Sometimes we think that we envy someone else’s situation, and then we put ourselves in it and realize there are things about their situation that we would not want.

I have a client who thought his ideal employers were in the city, which would have been an hour or longer commute every day, after running a company from home for many years. He took a job in the interim that was still a significant commute, but much shorter than the city. He realized in the first week of having that job, and not having seen his three-year-old for several days in a row, that working for those employers in the city would not have made him happy.

Now that he knows this, he has a greater peace and empowerment around his choices. He can more confidently invest his time and energy into a next step that will make him happy at home and at work.

His homework is the same as yours – once you have spent a week visualizing yourself in your current circumstances in the flow, spend a week visualizing ideal circumstances, from wake up time to sleep time.

The best time to do this is in the morning when your conscious and subconscious mind are still closely connected. You may also choose to do this as you go to bed, though sometimes I can get myself so excited that I do not sleep as well.

This exercise alone does not stop those recurring beliefs that success is for other people. You will still want to notice them, and when you do, go back into your visualization, but affirm for yourself that this is possible for you.

 

If that feat is very challenging, ask yourself why it isn’t possible for you.

Are these answers truth, or story?

 

Get in the Game

Baseball by PaulMLocke of Flickr

 

Was it hard to tell this Monday from any other Monday at work?

Can you remember the last time you felt triumphant at work?

Has it been more than three years since your last big professional growth spurt?

Your answers may reveal that you have been coasting. Sometimes we need to coast, like when we are going through big personal challenges. The impacts of these challenges can last a year or two (caring for an ailing elderly relative can take much longer). It can take us out of contention for professional growth and opportunity. There is only so long you can coast before ultimately running out of gas.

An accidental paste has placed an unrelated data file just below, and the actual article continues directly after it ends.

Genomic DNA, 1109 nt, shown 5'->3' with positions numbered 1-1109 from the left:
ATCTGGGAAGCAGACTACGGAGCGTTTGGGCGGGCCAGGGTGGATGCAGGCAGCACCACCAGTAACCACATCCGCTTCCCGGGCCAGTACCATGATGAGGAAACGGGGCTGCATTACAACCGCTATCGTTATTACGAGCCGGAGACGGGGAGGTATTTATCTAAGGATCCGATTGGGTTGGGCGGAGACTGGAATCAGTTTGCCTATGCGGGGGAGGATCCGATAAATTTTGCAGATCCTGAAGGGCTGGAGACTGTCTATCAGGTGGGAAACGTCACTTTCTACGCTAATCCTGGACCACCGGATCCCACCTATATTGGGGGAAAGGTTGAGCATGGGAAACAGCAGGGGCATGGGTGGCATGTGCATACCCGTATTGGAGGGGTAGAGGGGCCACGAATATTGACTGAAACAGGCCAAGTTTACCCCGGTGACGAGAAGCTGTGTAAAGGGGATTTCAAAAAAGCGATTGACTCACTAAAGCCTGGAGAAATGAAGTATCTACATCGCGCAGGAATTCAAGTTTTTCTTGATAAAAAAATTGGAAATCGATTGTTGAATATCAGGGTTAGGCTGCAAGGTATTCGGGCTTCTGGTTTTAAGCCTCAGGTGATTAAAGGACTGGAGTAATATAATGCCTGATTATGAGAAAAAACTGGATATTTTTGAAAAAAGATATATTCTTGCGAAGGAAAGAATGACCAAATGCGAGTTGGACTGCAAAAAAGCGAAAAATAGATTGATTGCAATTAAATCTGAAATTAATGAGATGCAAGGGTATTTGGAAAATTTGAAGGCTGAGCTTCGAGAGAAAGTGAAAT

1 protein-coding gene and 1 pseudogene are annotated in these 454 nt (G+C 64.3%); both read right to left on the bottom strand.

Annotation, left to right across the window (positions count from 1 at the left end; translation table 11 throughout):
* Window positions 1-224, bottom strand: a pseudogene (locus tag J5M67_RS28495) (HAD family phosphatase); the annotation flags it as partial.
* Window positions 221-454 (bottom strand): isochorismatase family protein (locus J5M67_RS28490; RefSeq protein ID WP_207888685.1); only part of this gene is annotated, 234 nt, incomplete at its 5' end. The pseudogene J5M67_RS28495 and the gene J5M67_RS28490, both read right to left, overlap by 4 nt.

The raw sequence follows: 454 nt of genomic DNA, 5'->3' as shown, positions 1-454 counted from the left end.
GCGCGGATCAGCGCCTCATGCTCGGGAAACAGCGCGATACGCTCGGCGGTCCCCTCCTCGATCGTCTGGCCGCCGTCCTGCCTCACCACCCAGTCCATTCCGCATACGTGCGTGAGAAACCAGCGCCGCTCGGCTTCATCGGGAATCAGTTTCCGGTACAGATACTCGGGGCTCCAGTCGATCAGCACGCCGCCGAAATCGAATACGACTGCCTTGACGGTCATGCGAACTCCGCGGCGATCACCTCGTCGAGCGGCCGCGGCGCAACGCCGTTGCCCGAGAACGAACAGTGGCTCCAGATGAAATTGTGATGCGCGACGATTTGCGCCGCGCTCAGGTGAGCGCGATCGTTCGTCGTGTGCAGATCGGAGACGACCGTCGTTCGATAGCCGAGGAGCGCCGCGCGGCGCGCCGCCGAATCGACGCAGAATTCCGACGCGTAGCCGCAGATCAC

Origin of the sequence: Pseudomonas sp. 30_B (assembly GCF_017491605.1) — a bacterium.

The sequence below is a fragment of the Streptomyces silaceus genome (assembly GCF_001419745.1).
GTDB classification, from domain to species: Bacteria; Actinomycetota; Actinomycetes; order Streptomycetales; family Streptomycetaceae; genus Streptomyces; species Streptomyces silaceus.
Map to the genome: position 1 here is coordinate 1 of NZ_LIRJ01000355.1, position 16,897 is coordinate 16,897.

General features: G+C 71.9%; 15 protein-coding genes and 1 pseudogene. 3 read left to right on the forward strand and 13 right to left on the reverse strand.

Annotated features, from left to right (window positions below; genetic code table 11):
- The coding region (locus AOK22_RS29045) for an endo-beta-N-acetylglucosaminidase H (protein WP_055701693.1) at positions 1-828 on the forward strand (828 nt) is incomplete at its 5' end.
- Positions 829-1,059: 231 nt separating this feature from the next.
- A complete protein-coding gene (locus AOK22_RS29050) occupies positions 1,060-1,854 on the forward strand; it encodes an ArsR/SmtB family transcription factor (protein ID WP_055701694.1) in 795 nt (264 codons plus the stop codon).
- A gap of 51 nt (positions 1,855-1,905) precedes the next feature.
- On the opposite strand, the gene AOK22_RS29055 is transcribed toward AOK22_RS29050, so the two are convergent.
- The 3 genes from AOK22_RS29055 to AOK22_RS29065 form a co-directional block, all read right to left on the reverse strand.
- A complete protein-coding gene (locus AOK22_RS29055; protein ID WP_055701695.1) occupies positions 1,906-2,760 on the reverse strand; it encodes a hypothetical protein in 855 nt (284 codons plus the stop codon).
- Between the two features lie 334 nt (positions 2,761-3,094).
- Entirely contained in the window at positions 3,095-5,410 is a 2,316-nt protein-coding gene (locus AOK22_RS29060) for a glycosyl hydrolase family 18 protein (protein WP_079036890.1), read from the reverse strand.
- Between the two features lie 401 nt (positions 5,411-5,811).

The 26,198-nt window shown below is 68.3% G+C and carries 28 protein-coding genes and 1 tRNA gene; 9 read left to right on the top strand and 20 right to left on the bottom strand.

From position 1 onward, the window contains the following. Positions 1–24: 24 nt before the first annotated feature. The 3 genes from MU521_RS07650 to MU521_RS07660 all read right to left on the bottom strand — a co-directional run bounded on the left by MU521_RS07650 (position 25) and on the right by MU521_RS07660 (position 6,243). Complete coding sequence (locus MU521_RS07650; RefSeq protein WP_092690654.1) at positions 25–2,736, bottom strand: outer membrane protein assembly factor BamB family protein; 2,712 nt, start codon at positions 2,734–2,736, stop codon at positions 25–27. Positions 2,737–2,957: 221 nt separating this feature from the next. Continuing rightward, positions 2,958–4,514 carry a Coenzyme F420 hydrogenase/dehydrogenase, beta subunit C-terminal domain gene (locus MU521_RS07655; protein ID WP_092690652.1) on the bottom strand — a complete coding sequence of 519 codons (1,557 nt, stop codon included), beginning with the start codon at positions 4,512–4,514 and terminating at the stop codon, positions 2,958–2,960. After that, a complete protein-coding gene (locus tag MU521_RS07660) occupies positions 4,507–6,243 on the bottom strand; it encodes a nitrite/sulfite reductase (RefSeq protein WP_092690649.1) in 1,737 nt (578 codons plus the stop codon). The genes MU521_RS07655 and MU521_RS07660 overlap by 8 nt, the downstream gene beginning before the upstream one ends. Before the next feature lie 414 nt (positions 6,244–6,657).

It may not be your fault; bad companies and bosses can kill your motivation and inhibit your desire to do more than a job requires.

Regardless, it is against our nature to stay stagnant too long and it can be detrimental to our mental, emotional, and physical health.

Ambition is something that we naturally generate. We can get into situations where we are re-trained to kill our own ambitions, and it can start at a very early age.

Pretty soon we are convincing ourselves that we are fine; the status quo is comfortable; change is unwanted and scary.

My friend since middle school ended a marriage she was unhappy in after she found evidence on Facebook that he was cheating. A couple years later she is very grateful for that evidence, because she may have stayed unhappy even longer without it. She is currently engaged to my brother’s friend, a man I have known since he was a boy, who I know is making her happy, will make her happy, and will be the loyal and affectionate spouse she wanted her ex to be. She said, “You don’t know how unhappy you were until you are happy.”

I do my monthly Epic Career Tales podcast so that people can be inspired by the level of success and happiness that other people have achieved. I know it is not always good to compare yourself with other people, but if you aren’t getting back from a job what you put into it, then you already know that you’re not as happy as you could be. But how do you know how happy you could be unless you compare yourself to how happy other people are?